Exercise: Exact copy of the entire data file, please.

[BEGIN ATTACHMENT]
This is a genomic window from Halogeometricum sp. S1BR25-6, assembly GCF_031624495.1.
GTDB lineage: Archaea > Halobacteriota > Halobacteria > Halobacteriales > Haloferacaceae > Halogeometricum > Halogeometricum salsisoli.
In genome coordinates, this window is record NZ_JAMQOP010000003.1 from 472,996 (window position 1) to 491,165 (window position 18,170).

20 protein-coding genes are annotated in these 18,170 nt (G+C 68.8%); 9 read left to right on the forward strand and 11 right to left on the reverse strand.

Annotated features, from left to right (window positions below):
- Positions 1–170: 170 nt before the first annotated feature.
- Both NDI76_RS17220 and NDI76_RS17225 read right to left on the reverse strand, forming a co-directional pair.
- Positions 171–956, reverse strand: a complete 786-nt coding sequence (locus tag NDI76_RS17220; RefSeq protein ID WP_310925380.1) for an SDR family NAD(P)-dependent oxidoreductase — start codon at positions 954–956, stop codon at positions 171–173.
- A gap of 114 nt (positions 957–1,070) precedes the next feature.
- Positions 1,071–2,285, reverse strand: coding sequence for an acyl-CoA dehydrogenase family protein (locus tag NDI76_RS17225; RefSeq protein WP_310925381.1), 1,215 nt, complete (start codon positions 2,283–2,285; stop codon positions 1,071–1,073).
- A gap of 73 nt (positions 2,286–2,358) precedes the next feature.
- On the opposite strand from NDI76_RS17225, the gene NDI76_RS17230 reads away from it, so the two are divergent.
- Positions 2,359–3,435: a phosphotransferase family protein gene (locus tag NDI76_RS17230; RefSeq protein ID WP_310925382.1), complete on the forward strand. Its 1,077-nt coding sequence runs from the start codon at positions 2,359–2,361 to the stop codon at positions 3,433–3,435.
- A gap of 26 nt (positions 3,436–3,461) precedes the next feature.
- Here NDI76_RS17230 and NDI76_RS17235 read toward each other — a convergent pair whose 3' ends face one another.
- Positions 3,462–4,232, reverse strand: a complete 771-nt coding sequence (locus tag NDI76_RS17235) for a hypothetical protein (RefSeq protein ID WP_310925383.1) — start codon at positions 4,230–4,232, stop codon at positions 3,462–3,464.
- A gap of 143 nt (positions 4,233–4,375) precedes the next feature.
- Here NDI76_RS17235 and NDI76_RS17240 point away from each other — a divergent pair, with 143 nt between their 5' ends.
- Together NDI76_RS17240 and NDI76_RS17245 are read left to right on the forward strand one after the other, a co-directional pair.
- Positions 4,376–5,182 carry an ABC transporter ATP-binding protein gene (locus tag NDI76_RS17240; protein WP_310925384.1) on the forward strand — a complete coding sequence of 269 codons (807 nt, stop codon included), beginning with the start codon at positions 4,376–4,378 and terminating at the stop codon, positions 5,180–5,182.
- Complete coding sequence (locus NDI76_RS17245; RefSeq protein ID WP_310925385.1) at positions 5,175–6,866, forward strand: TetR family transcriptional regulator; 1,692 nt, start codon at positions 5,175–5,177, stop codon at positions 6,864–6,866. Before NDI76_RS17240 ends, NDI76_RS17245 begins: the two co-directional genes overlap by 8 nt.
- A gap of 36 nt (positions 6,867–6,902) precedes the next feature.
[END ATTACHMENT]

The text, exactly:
This is a genomic window from Halogeometricum sp. S1BR25-6, assembly GCF_031624495.1.
GTDB lineage: Archaea > Halobacteriota > Halobacteria > Halobacteriales > Haloferacaceae > Halogeometricum > Halogeometricum salsisoli.
In genome coordinates, this window is record NZ_JAMQOP010000003.1 from 472,996 (window position 1) to 491,165 (window position 18,170).

20 protein-coding genes are annotated in these 18,170 nt (G+C 68.8%); 9 read left to right on the forward strand and 11 right to left on the reverse strand.

Annotated features, from left to right (window positions below):
- Positions 1–170: 170 nt before the first annotated feature.
- Both NDI76_RS17220 and NDI76_RS17225 read right to left on the reverse strand, forming a co-directional pair.
- Positions 171–956, reverse strand: a complete 786-nt coding sequence (locus tag NDI76_RS17220; RefSeq protein ID WP_310925380.1) for an SDR family NAD(P)-dependent oxidoreductase — start codon at positions 954–956, stop codon at positions 171–173.
- A gap of 114 nt (positions 957–1,070) precedes the next feature.
- Positions 1,071–2,285, reverse strand: coding sequence for an acyl-CoA dehydrogenase family protein (locus tag NDI76_RS17225; RefSeq protein WP_310925381.1), 1,215 nt, complete (start codon positions 2,283–2,285; stop codon positions 1,071–1,073).
- A gap of 73 nt (positions 2,286–2,358) precedes the next feature.
- On the opposite strand from NDI76_RS17225, the gene NDI76_RS17230 reads away from it, so the two are divergent.
- Positions 2,359–3,435: a phosphotransferase family protein gene (locus tag NDI76_RS17230; RefSeq protein ID WP_310925382.1), complete on the forward strand. Its 1,077-nt coding sequence runs from the start codon at positions 2,359–2,361 to the stop codon at positions 3,433–3,435.
- A gap of 26 nt (positions 3,436–3,461) precedes the next feature.
- Here NDI76_RS17230 and NDI76_RS17235 read toward each other — a convergent pair whose 3' ends face one another.
- Positions 3,462–4,232, reverse strand: a complete 771-nt coding sequence (locus tag NDI76_RS17235) for a hypothetical protein (RefSeq protein ID WP_310925383.1) — start codon at positions 4,230–4,232, stop codon at positions 3,462–3,464.
- A gap of 143 nt (positions 4,233–4,375) precedes the next feature.
- Here NDI76_RS17235 and NDI76_RS17240 point away from each other — a divergent pair, with 143 nt between their 5' ends.
- Together NDI76_RS17240 and NDI76_RS17245 are read left to right on the forward strand one after the other, a co-directional pair.
- Positions 4,376–5,182 carry an ABC transporter ATP-binding protein gene (locus tag NDI76_RS17240; protein WP_310925384.1) on the forward strand — a complete coding sequence of 269 codons (807 nt, stop codon included), beginning with the start codon at positions 4,376–4,378 and terminating at the stop codon, positions 5,180–5,182.
- Complete coding sequence (locus NDI76_RS17245; RefSeq protein ID WP_310925385.1) at positions 5,175–6,866, forward strand: TetR family transcriptional regulator; 1,692 nt, start codon at positions 5,175–5,177, stop codon at positions 6,864–6,866. Before NDI76_RS17240 ends, NDI76_RS17245 begins: the two co-directional genes overlap by 8 nt.
- A gap of 36 nt (positions 6,867–6,902) precedes the next feature.